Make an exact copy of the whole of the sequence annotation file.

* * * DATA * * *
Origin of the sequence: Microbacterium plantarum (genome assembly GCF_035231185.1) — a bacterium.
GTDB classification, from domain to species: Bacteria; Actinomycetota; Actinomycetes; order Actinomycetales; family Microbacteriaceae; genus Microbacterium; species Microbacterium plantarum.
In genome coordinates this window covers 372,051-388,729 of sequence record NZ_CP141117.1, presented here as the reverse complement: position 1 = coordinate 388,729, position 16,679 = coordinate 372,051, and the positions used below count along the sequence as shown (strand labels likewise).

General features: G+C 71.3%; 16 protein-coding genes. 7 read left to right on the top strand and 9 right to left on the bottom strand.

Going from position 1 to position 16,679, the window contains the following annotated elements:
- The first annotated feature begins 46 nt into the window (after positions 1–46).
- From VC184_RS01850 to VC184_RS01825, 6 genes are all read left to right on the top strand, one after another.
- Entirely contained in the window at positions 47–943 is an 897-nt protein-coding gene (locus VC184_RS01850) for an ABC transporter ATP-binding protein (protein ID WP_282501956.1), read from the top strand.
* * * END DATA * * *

Origin of the sequence: Microbacterium plantarum (genome assembly GCF_035231185.1) — a bacterium.
GTDB classification, from domain to species: Bacteria; Actinomycetota; Actinomycetes; order Actinomycetales; family Microbacteriaceae; genus Microbacterium; species Microbacterium plantarum.
In genome coordinates this window covers 372,051-388,729 of sequence record NZ_CP141117.1, presented here as the reverse complement: position 1 = coordinate 388,729, position 16,679 = coordinate 372,051, and the positions used below count along the sequence as shown (strand labels likewise).

General features: G+C 71.3%; 16 protein-coding genes. 7 read left to right on the top strand and 9 right to left on the bottom strand.

Going from position 1 to position 16,679, the window contains the following annotated elements:
- The first annotated feature begins 46 nt into the window (after positions 1–46).
- From VC184_RS01850 to VC184_RS01825, 6 genes are all read left to right on the top strand, one after another.
- Entirely contained in the window at positions 47–943 is an 897-nt protein-coding gene (locus VC184_RS01850) for an ABC transporter ATP-binding protein (protein ID WP_282501956.1), read from the top strand.